Loss of Marin family boosts campaign against ‘fentapills’
When Avery Kalafatas’ cousin died in 2020, it was a blow that set her on the path to helping other teens avoid the same fate.
Kalafatas, 17, from Ross, said his cousin, Aidan Mullin, took a pill he got from a friend. Mullin thought the pill was Percocet, a prescription painkiller.
Instead, it was a fake prescription pill containing fentanyl – a synthetic opioid that looks like morphine, but 100 times stronger. Mullin, 18, was dead within minutes, Kalafatas said.
“It wasn’t until he died that I realized how bad the prescription drug abuse and associated fentanyl poisoning had become,” said Kalafatas, who attends a private high school outside. of Marin.
“In fact, while much has been written about COVID-19, far too little media has focused on the fact that fentanyl has claimed the lives of more Americans aged 18-35 than COVID and its variants” , she said.
This dynamic could change at Marin.
According to California Overdose Surveillance DatabaseMarin had 62 overdose deaths in 2021, compared to 30 deaths in 2018. At least half involved fentanyl, officials said.
Marin County Public Health Officer Dr. Matt Willis said the rise in overdose deaths is disproportionately affecting young Marin residents.
“For all Marin residents under age 60, there was a 10 times greater risk of dying from a drug overdose than the risk of dying from COVID in 2021,” Willis said.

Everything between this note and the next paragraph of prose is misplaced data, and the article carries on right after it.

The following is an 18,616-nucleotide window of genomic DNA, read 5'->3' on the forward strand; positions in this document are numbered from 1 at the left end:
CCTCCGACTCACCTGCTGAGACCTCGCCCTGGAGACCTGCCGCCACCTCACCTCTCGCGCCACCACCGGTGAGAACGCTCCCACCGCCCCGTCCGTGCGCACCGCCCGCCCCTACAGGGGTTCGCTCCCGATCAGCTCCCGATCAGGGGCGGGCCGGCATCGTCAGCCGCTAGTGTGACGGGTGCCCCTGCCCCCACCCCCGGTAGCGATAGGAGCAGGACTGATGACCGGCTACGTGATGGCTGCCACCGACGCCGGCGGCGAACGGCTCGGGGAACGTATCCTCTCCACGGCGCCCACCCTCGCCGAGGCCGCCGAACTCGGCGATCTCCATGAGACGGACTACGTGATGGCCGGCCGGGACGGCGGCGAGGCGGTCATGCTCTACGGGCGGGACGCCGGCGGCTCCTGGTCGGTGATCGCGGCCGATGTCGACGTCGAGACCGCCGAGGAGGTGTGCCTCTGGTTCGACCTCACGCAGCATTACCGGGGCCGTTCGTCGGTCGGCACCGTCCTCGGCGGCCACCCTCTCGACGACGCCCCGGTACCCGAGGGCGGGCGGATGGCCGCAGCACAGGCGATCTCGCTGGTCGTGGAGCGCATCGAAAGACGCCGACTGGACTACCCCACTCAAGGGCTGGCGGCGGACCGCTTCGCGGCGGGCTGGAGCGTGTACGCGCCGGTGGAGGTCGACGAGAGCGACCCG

As the coronavirus pandemic begins to subside, Willis said, the county will begin to step up efforts to raise awareness and prevent drug overdoses.
Kalafatas forms a non-profit association, Project1Life.org, to spread the word about what she and others call “fentapills,” black market drugs that look like legitimate prescription painkillers or anti-anxiety medications such as Percocet, Xanax, Adderall or Oxycontin. Instead, they are deadly fentanyl delivery bombs.
Fentapills don’t care whether the person taking them is a drug addict in a low-income, urban neighborhood, or a young person in an affluent Bay Area suburb who takes a pill to relax after the finale, Brennan Mullin said. , Aidan, resident of Los Gatos. Mullin’s father and Kalafatas’ uncle.
“I think there’s a misperception that it’s some kind of Tenderloin drug,” Mullin said, referring to the area of San Francisco notorious for drugs and crime.
“It’s definitely happening there,” he said. “But it’s also Los Gatos, Marin County – affluent enclaves of America with well-behaved, loving families, with well-educated and smart kids who go to college or at University.”
“It’s not a troubled kid who’s a recluse – it’s kids who go somewhere else and have a solid education,” he said.
Mullin, a Google executive and graduate of San Rafael High School in 1989, joined the board of SongforCharlie.orga non-profit association created by Ed Ternan, whose son Charlie also died to take a fentapill.
Ternan spoke with students at Branson School in Ross earlier this year, Mullin said. Song for Charlie is also spreading the message on Facebook, Snapchat, Instagram, Twitter and other social media, Mullin said.
“It’s not a ‘don’t do drugs’ thing,” he said. “It’s a story of: Bottom line, don’t take any pill you get from anyone – unless it’s a doctor’s prescription.”
The goal is to “educate the majority of people from college age to around 25,” Mullin said.
“This epidemic is tragic and it disproportionately affects young people,” he said.